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					                                                                                        LIS Guides: Patents




                                            Patents
What is a Patent?
Patents are an increasingly important source of information within the academic community. Patent
information is a huge source of technological and commercial intelligence - about 80% of the
information contained in patents is not found elsewhere in the literature. Knowing what has been
patented helps to ensure that you don’t duplicate research or find that you cannot do anything with
research findings because they have been patented earlier by someone else.

A patent is a legal right granted to the applicant, upon fulfillment of certain conditions, which grants
them the monopoly on making, using or selling an invention, for a fixed period of time, in the
countries in which a patent has been granted. Only original inventions can be patented so the
invention must never have been made public anywhere in the world before the date the application
for a patent is filed. The invention has to be capable of industrial application and manufacture.

If you are considering patenting something yourself you need to do a very thorough search to make
sure that no one has invented something similar. As we do not have suitable resources to do this in
Swansea it would be necessary to consult a specialist patent library or use a patent agent to search for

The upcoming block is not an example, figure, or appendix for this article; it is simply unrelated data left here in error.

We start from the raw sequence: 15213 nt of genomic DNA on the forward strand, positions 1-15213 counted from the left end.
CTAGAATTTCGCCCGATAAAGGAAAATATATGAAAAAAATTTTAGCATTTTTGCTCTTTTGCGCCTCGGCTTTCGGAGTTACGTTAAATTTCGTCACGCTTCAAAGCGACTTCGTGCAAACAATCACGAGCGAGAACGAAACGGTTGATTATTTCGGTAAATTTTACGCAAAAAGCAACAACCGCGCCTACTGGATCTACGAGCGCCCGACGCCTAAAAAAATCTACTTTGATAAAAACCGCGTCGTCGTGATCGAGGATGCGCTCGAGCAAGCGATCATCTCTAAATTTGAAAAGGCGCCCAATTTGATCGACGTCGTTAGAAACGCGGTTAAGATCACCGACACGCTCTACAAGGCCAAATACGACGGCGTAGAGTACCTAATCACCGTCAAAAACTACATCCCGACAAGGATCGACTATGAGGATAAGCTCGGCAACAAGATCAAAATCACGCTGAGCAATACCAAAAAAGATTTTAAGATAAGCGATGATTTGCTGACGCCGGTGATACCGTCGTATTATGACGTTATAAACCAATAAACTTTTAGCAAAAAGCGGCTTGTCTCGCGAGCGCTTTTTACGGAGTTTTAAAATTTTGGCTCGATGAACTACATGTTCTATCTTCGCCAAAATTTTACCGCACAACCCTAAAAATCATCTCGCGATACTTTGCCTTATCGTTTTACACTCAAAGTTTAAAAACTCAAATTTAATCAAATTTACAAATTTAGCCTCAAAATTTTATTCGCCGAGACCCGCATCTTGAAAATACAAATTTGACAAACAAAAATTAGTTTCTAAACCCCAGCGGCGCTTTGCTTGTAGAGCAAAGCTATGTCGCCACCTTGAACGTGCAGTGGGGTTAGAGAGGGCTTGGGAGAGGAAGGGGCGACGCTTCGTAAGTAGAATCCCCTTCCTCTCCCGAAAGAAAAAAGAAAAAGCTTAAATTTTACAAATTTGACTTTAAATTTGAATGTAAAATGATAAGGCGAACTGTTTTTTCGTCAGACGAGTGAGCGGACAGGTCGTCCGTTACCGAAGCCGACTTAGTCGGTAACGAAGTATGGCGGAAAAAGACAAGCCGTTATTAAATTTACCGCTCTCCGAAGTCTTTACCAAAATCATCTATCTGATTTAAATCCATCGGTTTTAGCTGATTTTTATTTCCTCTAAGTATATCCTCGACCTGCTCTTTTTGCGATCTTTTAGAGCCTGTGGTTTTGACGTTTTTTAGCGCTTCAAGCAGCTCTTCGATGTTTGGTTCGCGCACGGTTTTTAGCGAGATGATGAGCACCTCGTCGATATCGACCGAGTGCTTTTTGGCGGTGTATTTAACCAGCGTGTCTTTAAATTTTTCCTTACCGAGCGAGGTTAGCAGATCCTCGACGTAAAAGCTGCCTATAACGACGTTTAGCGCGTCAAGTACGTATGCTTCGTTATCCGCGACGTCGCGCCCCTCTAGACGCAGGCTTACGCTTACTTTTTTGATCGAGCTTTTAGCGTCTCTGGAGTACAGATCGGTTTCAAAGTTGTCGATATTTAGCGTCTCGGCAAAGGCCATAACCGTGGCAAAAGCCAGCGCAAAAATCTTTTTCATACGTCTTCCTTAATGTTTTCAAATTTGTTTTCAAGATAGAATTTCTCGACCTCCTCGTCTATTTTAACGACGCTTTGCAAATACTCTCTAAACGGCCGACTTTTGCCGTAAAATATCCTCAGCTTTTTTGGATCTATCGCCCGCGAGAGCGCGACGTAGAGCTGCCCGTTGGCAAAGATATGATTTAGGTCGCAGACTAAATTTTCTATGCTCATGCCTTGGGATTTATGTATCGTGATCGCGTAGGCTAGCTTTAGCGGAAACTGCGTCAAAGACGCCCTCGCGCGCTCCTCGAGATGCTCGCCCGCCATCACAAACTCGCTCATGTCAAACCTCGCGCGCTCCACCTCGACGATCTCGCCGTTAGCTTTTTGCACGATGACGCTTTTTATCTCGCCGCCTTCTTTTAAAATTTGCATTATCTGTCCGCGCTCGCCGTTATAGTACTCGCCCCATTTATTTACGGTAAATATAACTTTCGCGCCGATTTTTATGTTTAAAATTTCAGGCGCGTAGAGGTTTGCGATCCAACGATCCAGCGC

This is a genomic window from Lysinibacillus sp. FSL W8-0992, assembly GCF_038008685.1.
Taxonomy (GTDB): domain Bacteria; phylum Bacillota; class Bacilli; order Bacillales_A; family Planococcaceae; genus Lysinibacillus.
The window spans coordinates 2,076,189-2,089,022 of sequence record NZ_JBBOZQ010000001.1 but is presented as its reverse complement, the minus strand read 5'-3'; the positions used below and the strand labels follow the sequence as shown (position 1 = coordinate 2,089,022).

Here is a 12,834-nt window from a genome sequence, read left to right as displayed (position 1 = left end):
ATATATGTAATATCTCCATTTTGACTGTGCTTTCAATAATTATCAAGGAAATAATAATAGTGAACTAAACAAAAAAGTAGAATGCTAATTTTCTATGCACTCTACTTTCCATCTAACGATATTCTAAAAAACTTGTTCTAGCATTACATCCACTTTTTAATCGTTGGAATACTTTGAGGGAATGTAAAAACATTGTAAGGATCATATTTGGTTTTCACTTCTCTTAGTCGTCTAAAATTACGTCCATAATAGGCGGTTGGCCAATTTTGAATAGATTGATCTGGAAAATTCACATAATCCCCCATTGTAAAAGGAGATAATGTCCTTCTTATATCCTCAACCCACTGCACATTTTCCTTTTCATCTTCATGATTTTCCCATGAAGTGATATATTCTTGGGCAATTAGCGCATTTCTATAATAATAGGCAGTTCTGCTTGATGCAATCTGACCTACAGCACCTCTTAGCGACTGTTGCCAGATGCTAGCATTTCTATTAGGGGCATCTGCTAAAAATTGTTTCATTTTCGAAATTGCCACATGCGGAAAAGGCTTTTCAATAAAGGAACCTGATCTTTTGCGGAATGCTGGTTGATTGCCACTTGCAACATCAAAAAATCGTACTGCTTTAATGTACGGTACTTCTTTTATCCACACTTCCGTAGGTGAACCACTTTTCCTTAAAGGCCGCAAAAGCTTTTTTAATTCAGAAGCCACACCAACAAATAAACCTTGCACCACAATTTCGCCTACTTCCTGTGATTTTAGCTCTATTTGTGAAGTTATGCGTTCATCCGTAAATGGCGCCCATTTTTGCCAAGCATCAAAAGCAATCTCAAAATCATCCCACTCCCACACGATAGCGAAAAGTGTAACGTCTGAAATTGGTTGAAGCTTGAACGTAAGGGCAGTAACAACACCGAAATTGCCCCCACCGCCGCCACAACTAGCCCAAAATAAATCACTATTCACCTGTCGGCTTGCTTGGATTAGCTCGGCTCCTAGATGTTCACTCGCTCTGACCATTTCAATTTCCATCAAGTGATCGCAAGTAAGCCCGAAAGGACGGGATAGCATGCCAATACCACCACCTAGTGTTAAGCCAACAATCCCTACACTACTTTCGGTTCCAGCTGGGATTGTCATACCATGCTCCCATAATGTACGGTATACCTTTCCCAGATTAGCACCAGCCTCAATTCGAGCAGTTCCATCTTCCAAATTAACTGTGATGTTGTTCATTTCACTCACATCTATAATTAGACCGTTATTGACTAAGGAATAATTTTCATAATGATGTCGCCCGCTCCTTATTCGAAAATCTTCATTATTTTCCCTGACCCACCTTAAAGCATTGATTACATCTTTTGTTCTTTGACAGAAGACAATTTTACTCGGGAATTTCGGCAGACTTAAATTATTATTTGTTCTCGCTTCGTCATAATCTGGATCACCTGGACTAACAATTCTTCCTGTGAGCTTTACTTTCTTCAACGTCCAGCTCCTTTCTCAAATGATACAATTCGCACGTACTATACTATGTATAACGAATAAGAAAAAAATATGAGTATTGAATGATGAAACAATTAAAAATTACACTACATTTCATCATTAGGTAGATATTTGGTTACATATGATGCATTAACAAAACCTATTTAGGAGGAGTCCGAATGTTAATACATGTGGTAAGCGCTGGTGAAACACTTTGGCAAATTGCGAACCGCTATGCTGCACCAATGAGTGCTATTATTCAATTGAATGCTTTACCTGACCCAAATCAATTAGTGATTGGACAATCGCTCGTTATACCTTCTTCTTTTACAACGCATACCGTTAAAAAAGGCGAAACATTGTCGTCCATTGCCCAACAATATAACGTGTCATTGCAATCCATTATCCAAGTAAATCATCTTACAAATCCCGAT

you - the Chartered Institute of Patent Agents can help you to locate someone. The Dyson company
website gives useful advice for inventors.

Specialist patent library                      http://www.bl.uk/services/information/patents/patentsnetork.html
Chartered Institute of Patent Agents           http://www.cipa.org.uk/
Dyson website – Help for inventors             http://www.dyson.co.uk/invent/default.asp



Where to Consult Patents

Library & Information Services (LIS)

LIS do not hold any patents, but do have a number of publications on patents, trademarks and
Intellectual Property (IP) rights, how to write patent applications, and sources of patent information.
These can be found by checking the library catalogue. The Inter-Library Loans service can obtain
patents using the British Library Patent Express service once you have found the details. The cost is
approximately £6.50 per patent or £3.70 if the British Library hold the Patent in electronic format.

The Patent Information Network (PIN)

This is a group of 13 libraries that aim to supply regional access to patent documentation. The PIN
libraries are the nearest collections of patents to UWS. The most accessible ones from Swansea are
Bristol Central Library and Birmingham Central Library. Both of these have a variety of patent
collections and allow users access to relevant CD-ROMs. Information on the other patent libraries is
available on the Patent Information Network web site.

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                                                                                        LIS Guides: Patents




The British Library Science Technology and Business Service (STB).

British Library Science Technology and Business Service co-ordinates the PIN libraries and is the
UK’s national patent library. They offer a range of services, although most aren’t free. There is a lot
of useful information on their patent web pages.

Swansea Library Catalogue                      http://voyager.swan.ac.uk/
Inter-Library loans service                    http://www.swan.ac.uk/lis/library_services/inter-
                                               library_loans/index.asp
Bristol Central Library                        http://www.bl.uk/services/information/patents/pin/bristol.html
Birmingham Central Library                     http://www.bl.uk/services/information/patents/pin/birmingham.html